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Radford University. Go Highlanders!

Radford University. Go Highlanders!

You gotta love it. The top-performing university endowments over the past 10 years haven’t belonged to prestigious giants like Harvard and Stanford, nor have they been run by super-sophisticated hedge fund and venture capital billionaires. They belong to two universities in Southwest Virginia largely unknown outside the Old Dominion. Radford University, with an endowment of $55.5 million, generated the highest return on its endowment  from 2006 to 2015, according to the National Association of College and University Business Officers-Commonfund study of endowment performance. Southern Virginia University, with an endowment of $1.1 million, ranked second.

That’s first and second in the nation, folks.

Radford performed extremely well, but not the best, for the change in endowment between 2014 and 2015, with an 11.6% gain, a year when many endowments lost money. Southern University kicked butt with as 27.7% gain. The study didn’t provide their 10-year performance numbers, but James B. Stewart, writing for the Washington Post, said that “people who know the results,”informed him that the two Southwest Virginia institutions  were the top performers over the 10-year period. Radford had an annualized 12.4% return, while Southern Virginia made 11.2%.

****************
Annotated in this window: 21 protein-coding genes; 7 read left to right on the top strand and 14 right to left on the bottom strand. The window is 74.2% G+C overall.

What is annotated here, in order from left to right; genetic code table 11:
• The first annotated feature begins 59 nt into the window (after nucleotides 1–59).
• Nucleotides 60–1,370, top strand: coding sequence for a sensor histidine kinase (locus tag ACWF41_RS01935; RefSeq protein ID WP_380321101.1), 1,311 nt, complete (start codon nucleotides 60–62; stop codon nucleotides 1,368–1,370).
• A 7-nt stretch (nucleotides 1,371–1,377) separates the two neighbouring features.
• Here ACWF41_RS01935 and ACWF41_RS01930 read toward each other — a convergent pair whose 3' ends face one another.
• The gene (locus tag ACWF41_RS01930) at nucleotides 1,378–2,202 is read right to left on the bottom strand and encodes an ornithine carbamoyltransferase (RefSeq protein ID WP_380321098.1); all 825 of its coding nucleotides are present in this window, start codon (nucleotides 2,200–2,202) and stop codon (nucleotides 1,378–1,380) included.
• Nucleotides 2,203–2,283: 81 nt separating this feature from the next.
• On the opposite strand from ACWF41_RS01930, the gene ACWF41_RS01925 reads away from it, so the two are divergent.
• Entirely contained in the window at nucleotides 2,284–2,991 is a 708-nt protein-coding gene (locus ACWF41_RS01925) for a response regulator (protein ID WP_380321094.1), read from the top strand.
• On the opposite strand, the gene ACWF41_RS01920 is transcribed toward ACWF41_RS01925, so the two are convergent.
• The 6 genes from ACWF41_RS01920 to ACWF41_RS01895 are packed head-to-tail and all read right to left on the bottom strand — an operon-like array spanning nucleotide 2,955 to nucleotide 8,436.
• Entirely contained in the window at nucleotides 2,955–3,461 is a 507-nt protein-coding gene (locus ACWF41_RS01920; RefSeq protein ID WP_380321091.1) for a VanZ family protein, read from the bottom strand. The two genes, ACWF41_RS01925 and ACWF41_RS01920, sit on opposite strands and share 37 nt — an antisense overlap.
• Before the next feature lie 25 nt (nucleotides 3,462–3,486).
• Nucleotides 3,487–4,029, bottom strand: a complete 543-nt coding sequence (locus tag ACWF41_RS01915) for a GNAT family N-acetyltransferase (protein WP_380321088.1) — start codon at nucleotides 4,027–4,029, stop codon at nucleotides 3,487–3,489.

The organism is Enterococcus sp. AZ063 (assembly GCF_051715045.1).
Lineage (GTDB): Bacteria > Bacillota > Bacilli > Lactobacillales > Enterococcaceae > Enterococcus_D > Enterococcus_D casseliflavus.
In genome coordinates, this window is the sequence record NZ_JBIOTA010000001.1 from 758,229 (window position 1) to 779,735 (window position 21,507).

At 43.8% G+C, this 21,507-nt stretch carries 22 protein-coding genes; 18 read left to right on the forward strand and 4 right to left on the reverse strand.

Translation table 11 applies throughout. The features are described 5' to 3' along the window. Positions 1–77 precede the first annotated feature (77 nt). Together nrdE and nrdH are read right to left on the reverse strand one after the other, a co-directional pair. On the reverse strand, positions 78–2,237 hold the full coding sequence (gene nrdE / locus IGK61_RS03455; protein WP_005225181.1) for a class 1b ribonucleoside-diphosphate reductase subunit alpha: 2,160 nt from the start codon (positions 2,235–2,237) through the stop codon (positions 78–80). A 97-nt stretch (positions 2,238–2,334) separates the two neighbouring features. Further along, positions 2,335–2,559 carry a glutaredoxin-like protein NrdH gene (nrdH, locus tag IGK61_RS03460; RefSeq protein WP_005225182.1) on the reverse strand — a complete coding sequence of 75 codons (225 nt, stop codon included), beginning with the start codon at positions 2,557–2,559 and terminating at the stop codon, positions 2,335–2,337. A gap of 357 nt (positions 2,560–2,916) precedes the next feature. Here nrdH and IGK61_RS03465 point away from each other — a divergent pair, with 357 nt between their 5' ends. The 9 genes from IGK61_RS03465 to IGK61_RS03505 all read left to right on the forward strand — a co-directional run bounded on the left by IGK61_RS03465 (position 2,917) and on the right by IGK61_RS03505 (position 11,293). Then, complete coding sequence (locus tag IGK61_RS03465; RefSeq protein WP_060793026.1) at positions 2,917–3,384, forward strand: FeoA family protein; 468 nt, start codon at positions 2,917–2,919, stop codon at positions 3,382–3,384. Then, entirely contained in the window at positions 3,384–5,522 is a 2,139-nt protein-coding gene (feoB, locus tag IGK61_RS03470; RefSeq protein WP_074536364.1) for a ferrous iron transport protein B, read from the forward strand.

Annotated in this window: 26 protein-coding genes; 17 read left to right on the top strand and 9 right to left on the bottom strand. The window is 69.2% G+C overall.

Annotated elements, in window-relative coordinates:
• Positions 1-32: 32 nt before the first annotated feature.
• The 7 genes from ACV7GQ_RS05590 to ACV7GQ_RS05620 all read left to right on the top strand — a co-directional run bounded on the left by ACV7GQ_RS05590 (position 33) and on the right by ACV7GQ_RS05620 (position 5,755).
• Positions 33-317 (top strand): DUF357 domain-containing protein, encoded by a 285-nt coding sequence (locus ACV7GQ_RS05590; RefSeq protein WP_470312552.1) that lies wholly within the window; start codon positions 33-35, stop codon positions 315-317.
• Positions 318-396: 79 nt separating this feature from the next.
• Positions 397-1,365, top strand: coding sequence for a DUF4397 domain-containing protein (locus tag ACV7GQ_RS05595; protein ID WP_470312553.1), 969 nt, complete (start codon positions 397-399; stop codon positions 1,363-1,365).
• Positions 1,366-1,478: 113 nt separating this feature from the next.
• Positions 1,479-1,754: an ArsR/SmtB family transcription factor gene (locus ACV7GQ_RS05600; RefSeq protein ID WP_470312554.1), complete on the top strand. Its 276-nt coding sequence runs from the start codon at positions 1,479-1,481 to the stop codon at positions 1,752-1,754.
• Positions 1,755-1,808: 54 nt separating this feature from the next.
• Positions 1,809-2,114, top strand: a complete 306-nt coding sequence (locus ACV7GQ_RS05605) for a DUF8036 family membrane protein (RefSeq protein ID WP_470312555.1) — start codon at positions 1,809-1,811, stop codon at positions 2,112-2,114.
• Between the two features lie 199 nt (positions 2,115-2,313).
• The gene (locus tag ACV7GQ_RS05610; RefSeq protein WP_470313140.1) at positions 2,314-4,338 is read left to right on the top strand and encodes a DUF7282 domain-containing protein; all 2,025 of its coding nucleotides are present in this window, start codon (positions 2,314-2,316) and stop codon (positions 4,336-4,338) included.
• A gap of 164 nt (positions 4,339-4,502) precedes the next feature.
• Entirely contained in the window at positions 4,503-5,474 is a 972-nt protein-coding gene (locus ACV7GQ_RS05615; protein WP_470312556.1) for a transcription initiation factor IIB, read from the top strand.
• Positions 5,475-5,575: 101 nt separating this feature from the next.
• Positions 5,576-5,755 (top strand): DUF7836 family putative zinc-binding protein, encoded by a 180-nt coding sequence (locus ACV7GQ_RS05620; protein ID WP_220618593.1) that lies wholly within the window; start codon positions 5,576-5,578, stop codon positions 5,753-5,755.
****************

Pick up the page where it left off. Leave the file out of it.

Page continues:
Southern Virginia achieved its results by investing in individual stocks and low-cost index funds. The endowment, run by Controller Jesse Seegmiller, does not rely upon outside advisers. Imagine that, investing for Seegmiller is a part-time job!

Radford owes much of its success to the University of Richmond. Eighty percent of the Southwest Virginia university’s endowment is co-existed with that of the much larger University of Richmond endowment. UR’s overall performance was considerably lower than RU’s because its investments are spread over a number of outside funds. Radford was fortunate to have its assets in a fund directly managed directly by UR’s foundation.

As Stewart rightly writes: “The biggest endowments have long maintained that their size and prestige give them access to the top-performing hedge funds, private equity managers and venture firms, something that smaller schools can’t replicate. That may still be the case, but the success of small endowments like Southern Virginia’s suggest that they can outperform even their largest and most prestigious rivals by sticking to lower-cost strategies.”

Bacon’s bottom line: Chalk up a victory for the little guy. Let’s cross our fingers and hope that Southern Virginia and Radford (with a little help from UR) can duplicate their performance over the next 10 years!


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